This morning, I had the pleasure of sitting down with Joanne McGonagle over at The Tiniest Tiger for a Google Hangout on the topic of pet loss. I had this whole long post about how easy it is to get wrong and how hard it is to get right, but rather than go through the long sordid tales of all the times I’ve said the exact wrong thing I thought I would instead sum up what we, along with all the wonderful participants, concluded during the course of the talk. Some of the statements are specific to pet loss, but really, most of them are pretty universal when it comes to grief.
WORST THINGS TO SAY TO SOMEONE WHO HAS LOST A PET
1. How old was he?
While it may be an innocent question, it sort of implies a gradient of allowable grief depending on the age of the pet. Three? Tragic. Thirteen? Well, he was old, so it’s not quite so sad. Losing a pet is sad and awful no matter the circumstances; pets who lived a long life had that many more years to seal into your heart.
2. Aren’t you over it yet?
Clearly, they’re not. Making a person feel like there is something wrong with them for feeling sad will only force their sorrow into isolation. There’s no official grief timeline.
3. Come on, it was just a dog/cat/bird. I can get you another one this afternoon.
A pet is not a yoyo, an easily replaceable object. Nor is the pet a human, but that does not mean the attachment the person felt to their pet wasn’t just as deep, nor their grief easier to bear. And that individual will never be replaced.
4. Too bad you didn’t try fish oil/more chemo/crystal therapy.
Second guessing what a person did in the days leading up to a pet’s passing serves no purpose other than to add guilt to what they’ve already piled on themselves. This is not a teaching moment; nothing will change what happened. If you can’t say “You did the right thing”, don’t say anything.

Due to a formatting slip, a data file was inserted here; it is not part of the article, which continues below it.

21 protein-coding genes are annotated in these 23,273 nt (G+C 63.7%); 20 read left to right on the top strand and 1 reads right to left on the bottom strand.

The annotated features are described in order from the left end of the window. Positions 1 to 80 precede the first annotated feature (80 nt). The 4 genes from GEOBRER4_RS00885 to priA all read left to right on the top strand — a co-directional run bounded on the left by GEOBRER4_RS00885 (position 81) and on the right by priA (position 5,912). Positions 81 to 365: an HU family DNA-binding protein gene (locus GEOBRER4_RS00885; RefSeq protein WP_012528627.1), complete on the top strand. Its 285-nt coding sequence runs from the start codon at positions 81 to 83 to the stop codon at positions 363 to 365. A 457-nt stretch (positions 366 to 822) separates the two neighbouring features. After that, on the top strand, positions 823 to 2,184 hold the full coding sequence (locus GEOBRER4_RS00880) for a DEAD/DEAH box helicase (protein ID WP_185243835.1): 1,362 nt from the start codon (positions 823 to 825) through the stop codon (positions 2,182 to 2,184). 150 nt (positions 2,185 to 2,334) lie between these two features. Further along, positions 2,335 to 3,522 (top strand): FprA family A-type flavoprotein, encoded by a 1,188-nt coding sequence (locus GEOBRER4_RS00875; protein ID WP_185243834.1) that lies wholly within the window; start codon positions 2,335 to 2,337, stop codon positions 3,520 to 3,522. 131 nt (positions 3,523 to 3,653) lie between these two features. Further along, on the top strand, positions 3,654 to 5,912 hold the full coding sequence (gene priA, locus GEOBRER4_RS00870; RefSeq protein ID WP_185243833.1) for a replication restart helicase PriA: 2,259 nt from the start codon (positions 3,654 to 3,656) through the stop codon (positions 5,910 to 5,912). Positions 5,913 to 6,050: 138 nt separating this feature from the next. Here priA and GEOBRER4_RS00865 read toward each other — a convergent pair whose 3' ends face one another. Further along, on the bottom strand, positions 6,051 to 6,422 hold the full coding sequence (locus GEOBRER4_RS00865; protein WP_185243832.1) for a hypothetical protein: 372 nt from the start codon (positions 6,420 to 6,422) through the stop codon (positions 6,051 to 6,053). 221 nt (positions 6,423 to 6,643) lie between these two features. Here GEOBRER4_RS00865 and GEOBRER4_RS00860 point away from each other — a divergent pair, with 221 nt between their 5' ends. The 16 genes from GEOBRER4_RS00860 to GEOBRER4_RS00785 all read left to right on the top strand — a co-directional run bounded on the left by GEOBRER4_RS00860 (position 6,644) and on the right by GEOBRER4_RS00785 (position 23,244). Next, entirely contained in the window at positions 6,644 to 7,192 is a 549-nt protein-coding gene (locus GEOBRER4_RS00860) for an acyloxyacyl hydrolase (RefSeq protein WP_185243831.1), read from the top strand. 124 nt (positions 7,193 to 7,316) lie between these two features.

5. My dog had cancer too- all of my dogs! And my hamster!
While it’s human nature to want to empathize through sharing similar experiences, beware of the Pain Olympics- being the person who has to turn someone else’s grief into their own, and then top it. “Oh, you’re sad? Well, not as sad as I WAS back in 08! Boy was that a doozy!”
6. He’s in a better place.
The only place we wanted him was here, with us.
BEST THINGS TO SAY TO SOMEONE WHO HAS LOST A PET
1. I’m so sorry for your loss.
Simple, right? Just acknowledge their pain. Those around a bereaved owner may hesitate to say anything out of discomfort, not knowing what to say, or trying to avoid having the topic come up at all. Make no mistake, they haven’t forgotten that they are sad, they’re just stuffing it down as hard as they can because that is what one is supposed to do.
2. My favorite memory is:
I love this one. Share a memory, something their pet did, or how their fur felt, or how they always leaned up against your leg. It is so lovely to have another person share with you an impact, no matter how big or small, your pet had on them too.
3. (Silent hug)
If you can’t think of any words, just go for the hug. It is another form of powerful acknowledgement.
4. Take as long as you need.
Grief is not a straight line that decreases in a defined percentage each day. Think of it more like a receding tide, waves roll in, then go back out, then roll up again, and pull back, a little bit further each time. There are good days and bad days, and having a meltdown 6 months after the fact in a Barnes and Noble just happens sometimes. It just does.
I’m happy to explore this topic more, as I think there is so much to learn to help us be better pet care providers, better caretakers, and better friends. If you have more suggestions as to things you’ve heard that were good or bad, please share them below.